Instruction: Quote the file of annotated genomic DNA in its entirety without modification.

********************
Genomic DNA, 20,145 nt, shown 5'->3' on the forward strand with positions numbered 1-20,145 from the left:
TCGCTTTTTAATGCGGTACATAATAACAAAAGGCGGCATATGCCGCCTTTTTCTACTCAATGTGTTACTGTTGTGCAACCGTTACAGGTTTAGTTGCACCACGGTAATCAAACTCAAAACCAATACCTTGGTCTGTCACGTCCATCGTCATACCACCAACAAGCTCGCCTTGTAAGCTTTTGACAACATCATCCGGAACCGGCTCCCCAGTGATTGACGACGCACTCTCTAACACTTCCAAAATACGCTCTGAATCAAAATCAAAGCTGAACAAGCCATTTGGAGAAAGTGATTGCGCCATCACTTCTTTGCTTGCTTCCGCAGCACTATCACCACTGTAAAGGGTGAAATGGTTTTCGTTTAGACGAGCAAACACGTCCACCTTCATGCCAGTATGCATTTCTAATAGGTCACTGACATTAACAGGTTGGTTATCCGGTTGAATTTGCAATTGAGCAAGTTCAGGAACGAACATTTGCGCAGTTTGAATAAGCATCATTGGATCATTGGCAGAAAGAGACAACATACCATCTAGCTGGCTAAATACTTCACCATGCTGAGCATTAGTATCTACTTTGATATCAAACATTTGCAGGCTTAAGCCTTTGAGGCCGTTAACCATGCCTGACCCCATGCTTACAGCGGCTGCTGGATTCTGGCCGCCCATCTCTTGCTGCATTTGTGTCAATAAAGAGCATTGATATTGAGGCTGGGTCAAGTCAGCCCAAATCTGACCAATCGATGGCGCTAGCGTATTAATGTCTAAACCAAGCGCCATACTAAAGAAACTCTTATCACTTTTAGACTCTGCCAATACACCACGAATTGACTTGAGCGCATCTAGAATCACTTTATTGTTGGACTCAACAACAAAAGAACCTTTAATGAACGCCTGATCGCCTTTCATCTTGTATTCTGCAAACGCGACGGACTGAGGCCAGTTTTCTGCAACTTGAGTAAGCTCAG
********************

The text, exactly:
Genomic DNA, 20,145 nt, shown 5'->3' on the forward strand with positions numbered 1-20,145 from the left:
TCGCTTTTTAATGCGGTACATAATAACAAAAGGCGGCATATGCCGCCTTTTTCTACTCAATGTGTTACTGTTGTGCAACCGTTACAGGTTTAGTTGCACCACGGTAATCAAACTCAAAACCAATACCTTGGTCTGTCACGTCCATCGTCATACCACCAACAAGCTCGCCTTGTAAGCTTTTGACAACATCATCCGGAACCGGCTCCCCAGTGATTGACGACGCACTCTCTAACACTTCCAAAATACGCTCTGAATCAAAATCAAAGCTGAACAAGCCATTTGGAGAAAGTGATTGCGCCATCACTTCTTTGCTTGCTTCCGCAGCACTATCACCACTGTAAAGGGTGAAATGGTTTTCGTTTAGACGAGCAAACACGTCCACCTTCATGCCAGTATGCATTTCTAATAGGTCACTGACATTAACAGGTTGGTTATCCGGTTGAATTTGCAATTGAGCAAGTTCAGGAACGAACATTTGCGCAGTTTGAATAAGCATCATTGGATCATTGGCAGAAAGAGACAACATACCATCTAGCTGGCTAAATACTTCACCATGCTGAGCATTAGTATCTACTTTGATATCAAACATTTGCAGGCTTAAGCCTTTGAGGCCGTTAACCATGCCTGACCCCATGCTTACAGCGGCTGCTGGATTCTGGCCGCCCATCTCTTGCTGCATTTGTGTCAATAAAGAGCATTGATATTGAGGCTGGGTCAAGTCAGCCCAAATCTGACCAATCGATGGCGCTAGCGTATTAATGTCTAAACCAAGCGCCATACTAAAGAAACTCTTATCACTTTTAGACTCTGCCAATACACCACGAATTGACTTGAGCGCATCTAGAATCACTTTATTGTTGGACTCAACAACAAAAGAACCTTTAATGAACGCCTGATCGCCTTTCATCTTGTATTCTGCAAACGCGACGGACTGAGGCCAGTTTTCTGCAACTTGAGTAAGCTCAG